Beginning with the strongest invented evidence from Gottlieb's "case notes," the Times reported that the nurse who examined the alleged rape victim told Gottlieb that the "blunt force trauma" seen in the examination "was consistent with the sexual assault that was alleged by the victim."

Or at least that's what Gottlieb wrote four months after talking to the nurse. It's not what the nurse wrote the night she examined the accuser. To the contrary, the only sign of physical trauma the nurse noted in her written report immediately after examining the accuser were some superficial scratches on the woman's knee and heel.

Indeed, in all 24 pages of the report prepared by doctors and nurses who examined the accuser the night of the alleged rape, there is no mention of any "blunt force trauma" or any injuries other than the scratches.

Also contradicting Gottlieb's hindsight memo were the notes taken by another policeman during their interview with the accuser -- not four months later -- saying she described her assailants as "chubby," with a "chubby face" and weighing "260-270" pounds.

That description fit none of the eventual defendants -- whom she repeatedly failed to pick out of photo lineups until Gottlieb finally gave up and presented her with a photo lineup of only Duke lacrosse players, to ensure that she couldn't guess wrong.

But according to Gottlieb's hindsight memo, the accuser described one of her rapists as "baby-faced, tall, lean" -- just like one of the actual defendants!

In repeatedly citing Gottlieb's after-the-fact memo as if it were the Rosetta stone of the case, the Times also neglected to mention Gottlieb's dark history with Duke students.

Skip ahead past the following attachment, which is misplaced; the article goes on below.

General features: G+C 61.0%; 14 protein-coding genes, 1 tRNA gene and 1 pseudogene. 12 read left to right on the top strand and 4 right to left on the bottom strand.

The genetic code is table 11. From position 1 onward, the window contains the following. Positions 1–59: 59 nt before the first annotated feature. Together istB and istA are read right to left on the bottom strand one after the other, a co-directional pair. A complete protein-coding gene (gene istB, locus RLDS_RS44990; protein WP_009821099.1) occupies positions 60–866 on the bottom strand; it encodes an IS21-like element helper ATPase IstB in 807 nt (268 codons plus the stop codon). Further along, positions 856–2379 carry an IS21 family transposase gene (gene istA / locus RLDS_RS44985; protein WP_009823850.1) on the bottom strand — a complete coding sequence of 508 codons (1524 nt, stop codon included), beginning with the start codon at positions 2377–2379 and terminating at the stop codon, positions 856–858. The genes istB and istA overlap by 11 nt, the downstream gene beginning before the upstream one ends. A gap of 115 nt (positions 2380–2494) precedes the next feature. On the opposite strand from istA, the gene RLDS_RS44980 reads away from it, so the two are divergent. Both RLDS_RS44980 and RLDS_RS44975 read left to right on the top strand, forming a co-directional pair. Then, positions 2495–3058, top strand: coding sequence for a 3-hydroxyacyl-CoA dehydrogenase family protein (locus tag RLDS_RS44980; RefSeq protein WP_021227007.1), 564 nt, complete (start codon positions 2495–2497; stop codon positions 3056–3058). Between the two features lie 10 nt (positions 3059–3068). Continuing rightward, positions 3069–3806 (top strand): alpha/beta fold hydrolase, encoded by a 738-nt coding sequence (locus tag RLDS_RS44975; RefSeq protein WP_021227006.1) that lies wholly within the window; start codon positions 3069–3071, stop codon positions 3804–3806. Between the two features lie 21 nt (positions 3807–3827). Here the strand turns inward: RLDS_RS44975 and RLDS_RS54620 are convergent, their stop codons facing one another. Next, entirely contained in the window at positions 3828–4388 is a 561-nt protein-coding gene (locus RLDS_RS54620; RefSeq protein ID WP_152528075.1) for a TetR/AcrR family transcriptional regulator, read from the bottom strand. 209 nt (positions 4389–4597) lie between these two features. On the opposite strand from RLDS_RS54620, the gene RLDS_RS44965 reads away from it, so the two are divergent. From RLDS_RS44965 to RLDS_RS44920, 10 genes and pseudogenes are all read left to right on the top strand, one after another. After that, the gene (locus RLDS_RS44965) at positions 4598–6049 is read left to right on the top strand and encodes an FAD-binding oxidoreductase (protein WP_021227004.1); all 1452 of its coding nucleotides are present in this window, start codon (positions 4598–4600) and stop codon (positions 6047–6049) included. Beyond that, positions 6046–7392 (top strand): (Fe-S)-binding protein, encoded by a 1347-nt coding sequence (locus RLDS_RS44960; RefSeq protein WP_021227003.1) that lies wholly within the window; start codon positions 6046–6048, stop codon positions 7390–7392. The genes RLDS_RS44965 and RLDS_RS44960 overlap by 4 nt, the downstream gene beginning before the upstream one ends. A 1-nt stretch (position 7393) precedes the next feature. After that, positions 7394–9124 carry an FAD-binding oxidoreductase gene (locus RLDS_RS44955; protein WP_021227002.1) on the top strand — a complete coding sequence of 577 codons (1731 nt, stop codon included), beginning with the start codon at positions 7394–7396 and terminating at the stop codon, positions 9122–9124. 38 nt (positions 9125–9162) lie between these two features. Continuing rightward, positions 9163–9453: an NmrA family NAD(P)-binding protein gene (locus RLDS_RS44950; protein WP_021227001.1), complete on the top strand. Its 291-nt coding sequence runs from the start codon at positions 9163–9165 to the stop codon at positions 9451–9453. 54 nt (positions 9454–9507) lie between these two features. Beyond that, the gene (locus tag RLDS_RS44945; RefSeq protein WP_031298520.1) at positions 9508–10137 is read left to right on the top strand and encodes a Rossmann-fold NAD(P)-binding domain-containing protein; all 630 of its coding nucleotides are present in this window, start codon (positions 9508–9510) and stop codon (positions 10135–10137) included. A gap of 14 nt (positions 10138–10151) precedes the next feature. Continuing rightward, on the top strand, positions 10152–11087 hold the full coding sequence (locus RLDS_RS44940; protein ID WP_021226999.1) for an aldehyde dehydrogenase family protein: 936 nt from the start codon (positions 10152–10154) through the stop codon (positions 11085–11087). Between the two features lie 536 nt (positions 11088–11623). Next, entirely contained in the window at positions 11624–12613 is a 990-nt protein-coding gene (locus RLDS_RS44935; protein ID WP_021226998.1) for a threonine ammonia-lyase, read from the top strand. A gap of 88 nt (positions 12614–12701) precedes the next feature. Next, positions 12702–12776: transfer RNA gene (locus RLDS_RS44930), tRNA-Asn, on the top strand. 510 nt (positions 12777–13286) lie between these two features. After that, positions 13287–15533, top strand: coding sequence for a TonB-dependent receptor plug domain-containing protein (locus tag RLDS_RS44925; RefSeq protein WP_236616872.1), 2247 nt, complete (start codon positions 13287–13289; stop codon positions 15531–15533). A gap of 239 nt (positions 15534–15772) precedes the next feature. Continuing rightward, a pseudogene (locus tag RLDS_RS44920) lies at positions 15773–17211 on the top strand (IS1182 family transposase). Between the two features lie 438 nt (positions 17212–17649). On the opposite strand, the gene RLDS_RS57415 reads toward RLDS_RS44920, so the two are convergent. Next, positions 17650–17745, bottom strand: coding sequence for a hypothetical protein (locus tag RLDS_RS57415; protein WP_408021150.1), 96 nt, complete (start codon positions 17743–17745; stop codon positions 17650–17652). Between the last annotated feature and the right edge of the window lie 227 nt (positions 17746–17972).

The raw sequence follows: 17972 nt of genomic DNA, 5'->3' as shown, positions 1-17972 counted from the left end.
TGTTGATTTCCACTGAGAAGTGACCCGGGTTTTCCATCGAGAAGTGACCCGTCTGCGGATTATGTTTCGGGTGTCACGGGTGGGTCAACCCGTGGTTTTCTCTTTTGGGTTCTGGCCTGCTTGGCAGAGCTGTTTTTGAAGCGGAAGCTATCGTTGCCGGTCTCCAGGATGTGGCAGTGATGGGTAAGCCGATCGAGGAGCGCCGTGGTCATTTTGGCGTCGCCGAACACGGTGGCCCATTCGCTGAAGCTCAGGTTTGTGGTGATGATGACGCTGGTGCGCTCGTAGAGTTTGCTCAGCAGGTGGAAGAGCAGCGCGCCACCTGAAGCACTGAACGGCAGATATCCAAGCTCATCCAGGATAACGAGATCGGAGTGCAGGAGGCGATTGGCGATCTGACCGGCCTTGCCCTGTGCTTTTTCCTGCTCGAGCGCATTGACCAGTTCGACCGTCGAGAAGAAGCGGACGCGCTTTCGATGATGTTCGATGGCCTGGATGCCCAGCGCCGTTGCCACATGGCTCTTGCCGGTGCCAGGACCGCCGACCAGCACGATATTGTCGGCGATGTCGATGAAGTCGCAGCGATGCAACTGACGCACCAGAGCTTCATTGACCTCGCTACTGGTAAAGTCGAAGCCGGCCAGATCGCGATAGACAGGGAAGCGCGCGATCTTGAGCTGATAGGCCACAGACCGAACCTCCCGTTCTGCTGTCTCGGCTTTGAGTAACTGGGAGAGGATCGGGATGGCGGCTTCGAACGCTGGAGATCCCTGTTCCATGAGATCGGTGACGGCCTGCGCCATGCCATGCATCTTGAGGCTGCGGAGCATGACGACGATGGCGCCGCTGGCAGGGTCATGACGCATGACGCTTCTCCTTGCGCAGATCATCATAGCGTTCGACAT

Gottlieb repeatedly jailed Duke students charged with minor infractions such as carrying an open beer or playing loud music, often throwing them in cells with violent criminals. He was not so tough on nonstudents, releasing one caught with marijuana and a concealed .45-caliber handgun.

A review of Gottlieb's record published in the Raleigh News & Observer showed that, in the previous year, when he patrolled an area that included both a "crime-ridden" public housing project and Duke off-campus housing, he arrested 20 Duke students and only eight nonstudents. During that same period, the three other officers in that district arrested two Duke students and 61 nonstudents.

At this point, Gottlieb's memo is the linchpin of the prosecution's case, and every single other fact in the case exonerates the defendants.

I mention all this to point out the Alice-in-Wonderland quality of the Times Jan. 15 editorial titled "Politicizing Prosecutors." The editorial had nothing to do with lunatic Southern prosecutors like Mike Nifong, Barry Krischer and Ronnie Earle threatening to put innocent people in prison for being Republican or "privileged white males."

No, the Times was upset because the law allows President Bush to fill vacant U.S. attorney slots with temporary replacements. The Times is enraged that Bush may be choosing prosecutors he likes, rather than prosecutors Sen. Dianne Feinstein likes, for these interim appointments.

If Bush were choosing the most hack, unprincipled, out-of-control Republican Party operatives for these temporary U.S. attorney positions, they could not match the partisan witch-hunts of the prosecutors and policemen the Times lies to defend.

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First of all, the word is SEX, not GENDER. If you are ever tempted to use the word GENDER, don't. The word is SEX! SEX! SEX! SEX! For example: "My sex is male." is correct. "My gender is male." means nothing. Look it up. What kind of sick neo-Puritan nonsense is this? Idiot left-fascists, get your blood-soaked paws off the English language. Hence I am choosing "male" under protest.